Enables Wave to go from AI training to inference
MADISON, Wis. — EE Times has learned that Wave Computing (Campbell, California), a startup focused on the development of AI systems using its massively parallel dataflow architecture, will announce later this week that it has acquired MIPS Technologies, a storied but beleaguered Silicon Valley company that developed MIPS processor architecture and related processing cores.
The move will allow Wave Computing to expand from AI training in data centers to AI inference for embedded systems.
EE Times called Wave Computing’s CEO Derek Meyer, and asked him what has motivated the startup to make such a move.
He told EE Times, “Our strategy has always been to push our dataflow fabric out to the edge.” The acquisition should give Wave Computing an opportunity to infuse its scalable dataflow technology with MIPS’s RISC processors while plugging it into MIPS’s ecosystem.
An AI startup with just 100 employees acquiring another company of equal size — with long history and deep roots in the tech community — is a rare coup. Several industry analysts called Wave’s move “bold” and noted that the decision could help elevate the buyer in the AI market. “I think it is bold for a small startup to think this big, to reach for market extension before their first product is out,” said Karl Freund, lead analyst for HPC and Deep Learning at Moor Insights & Strategy. “Risky, perhaps, but that’s what it takes.”
MIPS isn’t just any old company, though. Despite its diminsihed position in the processor core IP market, MIPS architecture still has numerous supporters and nostalgic believers. More importantly, a broad range of customers is sticking with MIPS — including Microchip, Mobileye (now an Intel company), MediaTek, and Denso, Japan’s leading tier one.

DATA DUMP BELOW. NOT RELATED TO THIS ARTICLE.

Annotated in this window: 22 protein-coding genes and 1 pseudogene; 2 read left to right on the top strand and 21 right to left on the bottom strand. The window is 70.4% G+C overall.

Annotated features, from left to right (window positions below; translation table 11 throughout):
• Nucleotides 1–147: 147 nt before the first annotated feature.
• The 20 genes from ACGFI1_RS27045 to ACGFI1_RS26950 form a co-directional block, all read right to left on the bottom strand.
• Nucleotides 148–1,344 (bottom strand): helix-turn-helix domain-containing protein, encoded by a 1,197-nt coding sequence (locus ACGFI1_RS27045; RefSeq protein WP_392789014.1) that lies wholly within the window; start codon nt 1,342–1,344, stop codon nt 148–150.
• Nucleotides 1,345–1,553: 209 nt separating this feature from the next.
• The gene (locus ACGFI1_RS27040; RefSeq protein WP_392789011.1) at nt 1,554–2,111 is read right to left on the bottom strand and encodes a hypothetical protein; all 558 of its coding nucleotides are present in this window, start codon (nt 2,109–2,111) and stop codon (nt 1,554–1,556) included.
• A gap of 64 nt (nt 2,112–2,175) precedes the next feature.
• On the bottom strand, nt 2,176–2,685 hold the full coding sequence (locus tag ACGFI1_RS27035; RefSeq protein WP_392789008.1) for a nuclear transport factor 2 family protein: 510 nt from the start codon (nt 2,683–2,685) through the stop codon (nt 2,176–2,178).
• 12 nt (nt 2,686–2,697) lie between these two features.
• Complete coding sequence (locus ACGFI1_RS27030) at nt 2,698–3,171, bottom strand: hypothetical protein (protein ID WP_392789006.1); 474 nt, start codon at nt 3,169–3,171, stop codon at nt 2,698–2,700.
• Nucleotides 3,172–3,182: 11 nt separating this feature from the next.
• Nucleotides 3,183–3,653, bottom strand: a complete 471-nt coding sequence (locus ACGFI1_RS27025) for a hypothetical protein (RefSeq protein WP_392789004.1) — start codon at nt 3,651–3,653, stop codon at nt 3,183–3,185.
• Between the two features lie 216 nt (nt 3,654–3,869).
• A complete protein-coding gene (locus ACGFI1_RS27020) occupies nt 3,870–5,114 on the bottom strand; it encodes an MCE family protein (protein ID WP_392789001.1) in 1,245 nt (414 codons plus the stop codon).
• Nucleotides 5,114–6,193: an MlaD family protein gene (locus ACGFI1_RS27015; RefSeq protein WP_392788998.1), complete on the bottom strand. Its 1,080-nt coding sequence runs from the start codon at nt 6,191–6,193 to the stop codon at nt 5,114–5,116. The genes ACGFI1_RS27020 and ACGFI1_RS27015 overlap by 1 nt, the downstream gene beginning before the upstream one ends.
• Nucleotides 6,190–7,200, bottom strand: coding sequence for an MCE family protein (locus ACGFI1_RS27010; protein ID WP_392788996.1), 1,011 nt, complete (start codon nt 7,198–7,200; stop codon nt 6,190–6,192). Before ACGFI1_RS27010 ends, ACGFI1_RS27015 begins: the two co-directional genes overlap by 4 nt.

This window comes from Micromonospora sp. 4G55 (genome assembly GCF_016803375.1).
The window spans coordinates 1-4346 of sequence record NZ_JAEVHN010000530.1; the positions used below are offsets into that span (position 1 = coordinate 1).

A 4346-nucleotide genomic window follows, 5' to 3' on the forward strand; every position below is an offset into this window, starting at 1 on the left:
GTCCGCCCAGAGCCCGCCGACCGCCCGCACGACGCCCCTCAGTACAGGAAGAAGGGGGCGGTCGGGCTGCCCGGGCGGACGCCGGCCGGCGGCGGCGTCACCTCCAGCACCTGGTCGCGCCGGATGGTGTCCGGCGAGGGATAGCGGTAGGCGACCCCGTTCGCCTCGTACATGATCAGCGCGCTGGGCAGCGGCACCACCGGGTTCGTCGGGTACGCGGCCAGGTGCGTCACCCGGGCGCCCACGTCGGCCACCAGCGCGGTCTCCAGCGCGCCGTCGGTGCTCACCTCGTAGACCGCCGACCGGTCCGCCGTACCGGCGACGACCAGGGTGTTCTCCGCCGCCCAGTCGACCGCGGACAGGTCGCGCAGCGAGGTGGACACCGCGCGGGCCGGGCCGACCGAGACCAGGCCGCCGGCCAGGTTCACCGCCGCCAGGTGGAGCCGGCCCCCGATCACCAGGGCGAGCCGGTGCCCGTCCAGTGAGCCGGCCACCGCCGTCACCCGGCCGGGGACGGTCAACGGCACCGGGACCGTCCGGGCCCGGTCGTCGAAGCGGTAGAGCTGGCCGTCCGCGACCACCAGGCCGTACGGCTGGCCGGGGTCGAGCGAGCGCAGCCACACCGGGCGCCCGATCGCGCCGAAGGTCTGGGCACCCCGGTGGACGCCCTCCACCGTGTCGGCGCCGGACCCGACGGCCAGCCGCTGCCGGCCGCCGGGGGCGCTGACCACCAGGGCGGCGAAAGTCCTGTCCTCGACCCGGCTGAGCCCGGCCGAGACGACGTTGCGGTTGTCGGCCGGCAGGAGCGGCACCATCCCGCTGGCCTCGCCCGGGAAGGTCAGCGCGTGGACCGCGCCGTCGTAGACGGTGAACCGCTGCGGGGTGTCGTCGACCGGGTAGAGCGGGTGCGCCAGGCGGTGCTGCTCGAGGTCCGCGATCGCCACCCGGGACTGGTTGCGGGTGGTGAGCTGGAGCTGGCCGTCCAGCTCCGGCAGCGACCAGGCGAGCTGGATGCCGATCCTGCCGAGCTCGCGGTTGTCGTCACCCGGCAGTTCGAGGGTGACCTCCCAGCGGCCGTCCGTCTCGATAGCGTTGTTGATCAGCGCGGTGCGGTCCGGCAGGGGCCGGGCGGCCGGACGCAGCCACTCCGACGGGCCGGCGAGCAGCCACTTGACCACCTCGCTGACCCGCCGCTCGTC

Kevin Krewell, principal analyst at Tirias Research, noted that Wave Computing and MIPS — both partly underwritten by Dado Banatao, managing partner of Tallwood Venture Capital — have “a natural affinity.”
Indeed, MIPS’s DNA appears already embedded in Wave Computing, starting with Meyer, once a MIPS vice president for sales & marketing. Mike Uhler, Wave Computing’s vice president of operations, was MIPS’s CTO, and Darren Jones, MIPS’s former head of engineering, is now Wave Computing’s VP of engineering. Wave general counsel Paul Alpern once worked at MIPS as its lead commercial counsel.
Unlike most M&As that require a lengthy period of adjustment before the two partners can develop a roadmap, the Wave-MIPS team can probably skip those preliminaries. “We’ve been thinking about this for a while,” Meyer said. Wave Computing is already “pretty far along,” to build hooks in a processor CPU for Wave’s Dataflow Processing Units (DPUs) to develop AI-ready CPU cores.
Wave Computing is scheduled to deliver its first AI systems to the first set of customers later this month and “we will be also unveiling a roadmap of our common AI platform built on MIPS and Wave’s DPU before the end of this month — most likely at Design Automation Conference (DAC) in San Francisco,” said Meyer. Asked when AI-ready MIPS will emerge, he promised “before the end of this year.”
While many CPU vendors are shopping for AI startups, “this is a bit of a role reversal,” observed Krewell, with an AI startup buying a CPU company.
As AI is “bringing a new paradigm, and changing a whole computer system,” processor CPUs need “a learning process,” said Krewell. “MIPS needs a machine-learning roadmap.”
Krewell is optimistic about Wave’s MIPS acquisition. He said that not only does MIPS have a great history, it has “an extremely flexible architecture capable of addressing broader markets ranging from servers to embedded systems.” Noting that MIPS was “mismanaged” and lost its focus as part of Imagination Technologies (Tallwood Venture bought MIPS from Imagination last October), Krewell said: “It’s time to reboot MIPS and regain its history.”
The MIPS acquisition is “both cash-flow-positive and accretive” to Wave Computing, according to the company.
The combined company will operate under the name Wave Computing. It will keep the MIPS brand and corporate identity. The MIPS team will operate as an IP business unit. MIPS will continue to license MIPS IP solutions. Licensees ready to move into AI will have the opportunity to integrate Wave’s dataflow technology. As for MIPS licensees that may already have their own AI accelerators (i.e., Denso is a MIPS licensee but it has developed AI accelerators based on ThinCI’s technology), they will continue to use MIPS but without Wave Computing’s DPU.